Recently I was preparing for a humongous, horrible and highly significant medical-interview. At stake, was my entire career - well future prospects anyway. One of the things one does in this situation is to review one's professional portfolio. In it I have a section - beyond all the publications and professional qualifications on Reflective Practice.
This is there, because it is a requirement. Please don't misunderstand me, I think that reflecting on one's practice is vital, continuous and at the core of what we do. It's just that when someone gives me a piece of paper and tells me to "Reflect" I don't find it very helpful. Over my seven years of being a doctor there are a few interesting things I've put in there, often when things have not gone as well as we'd hoped. Learning how to deal with the unavoidable problems in medicine is - well - unavoidable... What really caught my eye though was something, again that was forced, which was a piece of reflective writing we had to do before qualifying.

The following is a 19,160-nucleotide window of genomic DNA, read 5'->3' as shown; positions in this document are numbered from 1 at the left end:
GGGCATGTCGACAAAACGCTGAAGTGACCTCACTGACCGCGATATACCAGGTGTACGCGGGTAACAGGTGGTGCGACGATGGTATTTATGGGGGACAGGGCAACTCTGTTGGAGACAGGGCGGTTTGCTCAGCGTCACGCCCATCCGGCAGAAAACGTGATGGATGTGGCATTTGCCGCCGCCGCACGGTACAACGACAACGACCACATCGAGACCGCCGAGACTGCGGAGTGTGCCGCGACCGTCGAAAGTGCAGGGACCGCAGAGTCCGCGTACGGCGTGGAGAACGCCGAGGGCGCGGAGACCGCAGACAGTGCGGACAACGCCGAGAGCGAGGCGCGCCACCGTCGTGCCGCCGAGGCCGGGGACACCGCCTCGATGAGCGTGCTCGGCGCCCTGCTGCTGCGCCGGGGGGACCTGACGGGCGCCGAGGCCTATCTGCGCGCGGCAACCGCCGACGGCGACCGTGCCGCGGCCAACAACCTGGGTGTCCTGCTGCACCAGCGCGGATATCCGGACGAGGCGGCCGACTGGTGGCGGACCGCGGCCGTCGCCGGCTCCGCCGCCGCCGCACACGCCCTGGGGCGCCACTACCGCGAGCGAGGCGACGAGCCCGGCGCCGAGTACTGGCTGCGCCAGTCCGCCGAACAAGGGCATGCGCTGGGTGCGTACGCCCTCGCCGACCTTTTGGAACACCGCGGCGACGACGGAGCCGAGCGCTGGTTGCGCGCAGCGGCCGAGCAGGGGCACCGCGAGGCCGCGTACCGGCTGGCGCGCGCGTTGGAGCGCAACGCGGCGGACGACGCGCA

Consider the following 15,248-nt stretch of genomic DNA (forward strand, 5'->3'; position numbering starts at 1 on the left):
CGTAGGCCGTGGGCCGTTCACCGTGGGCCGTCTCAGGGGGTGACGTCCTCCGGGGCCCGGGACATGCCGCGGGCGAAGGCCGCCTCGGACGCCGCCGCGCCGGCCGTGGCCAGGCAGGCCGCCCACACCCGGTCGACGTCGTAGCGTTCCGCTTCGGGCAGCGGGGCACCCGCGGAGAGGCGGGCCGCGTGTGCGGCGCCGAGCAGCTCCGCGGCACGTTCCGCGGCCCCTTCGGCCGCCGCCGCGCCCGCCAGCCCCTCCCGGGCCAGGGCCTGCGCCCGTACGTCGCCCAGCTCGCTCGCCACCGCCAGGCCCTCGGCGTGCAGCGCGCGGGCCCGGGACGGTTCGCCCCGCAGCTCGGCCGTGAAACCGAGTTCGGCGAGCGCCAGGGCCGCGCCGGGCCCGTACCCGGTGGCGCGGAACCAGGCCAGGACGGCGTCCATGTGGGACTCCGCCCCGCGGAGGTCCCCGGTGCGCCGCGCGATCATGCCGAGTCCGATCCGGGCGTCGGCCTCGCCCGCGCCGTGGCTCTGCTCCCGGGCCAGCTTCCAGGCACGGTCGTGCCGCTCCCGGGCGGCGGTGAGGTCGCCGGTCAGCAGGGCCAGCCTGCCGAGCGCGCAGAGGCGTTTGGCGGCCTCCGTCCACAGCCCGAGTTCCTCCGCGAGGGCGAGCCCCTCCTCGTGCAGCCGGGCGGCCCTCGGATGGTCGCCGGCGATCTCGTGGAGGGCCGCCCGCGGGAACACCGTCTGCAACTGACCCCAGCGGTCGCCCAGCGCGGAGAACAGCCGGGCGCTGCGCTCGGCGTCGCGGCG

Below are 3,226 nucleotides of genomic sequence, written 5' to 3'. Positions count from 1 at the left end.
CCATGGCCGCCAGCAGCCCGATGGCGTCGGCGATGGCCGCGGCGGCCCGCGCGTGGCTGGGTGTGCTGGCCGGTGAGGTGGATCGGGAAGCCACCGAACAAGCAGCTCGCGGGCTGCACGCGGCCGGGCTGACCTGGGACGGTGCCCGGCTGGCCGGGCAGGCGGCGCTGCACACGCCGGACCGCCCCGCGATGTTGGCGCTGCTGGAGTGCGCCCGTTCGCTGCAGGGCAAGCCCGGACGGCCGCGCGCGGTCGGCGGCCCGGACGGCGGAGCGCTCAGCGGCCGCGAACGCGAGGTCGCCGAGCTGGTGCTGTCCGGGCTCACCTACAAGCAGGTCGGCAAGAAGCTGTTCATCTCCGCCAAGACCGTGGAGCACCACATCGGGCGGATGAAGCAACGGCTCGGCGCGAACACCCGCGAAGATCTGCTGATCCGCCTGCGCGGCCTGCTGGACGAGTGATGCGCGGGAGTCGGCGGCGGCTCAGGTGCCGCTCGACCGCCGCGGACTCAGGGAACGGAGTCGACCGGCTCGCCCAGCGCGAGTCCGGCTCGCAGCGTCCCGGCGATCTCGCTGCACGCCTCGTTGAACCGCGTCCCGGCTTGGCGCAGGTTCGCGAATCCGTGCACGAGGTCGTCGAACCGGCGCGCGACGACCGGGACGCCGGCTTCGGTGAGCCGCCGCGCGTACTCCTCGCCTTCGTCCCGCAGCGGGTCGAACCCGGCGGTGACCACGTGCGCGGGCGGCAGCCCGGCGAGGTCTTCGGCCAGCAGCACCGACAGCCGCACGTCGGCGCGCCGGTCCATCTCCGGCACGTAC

My medical school - as do many - arranged for us to spend two weeks shadowing the doctor we would replace when we started work. This is a vital part of the process; learning where the blood bottles are kept, meeting the ward sister and learning how that particular job works. At the end of this time, we had to write something; this is what I wrote. 7 years on, I'm wondering what I would write now as a 'middle-grade' doctor.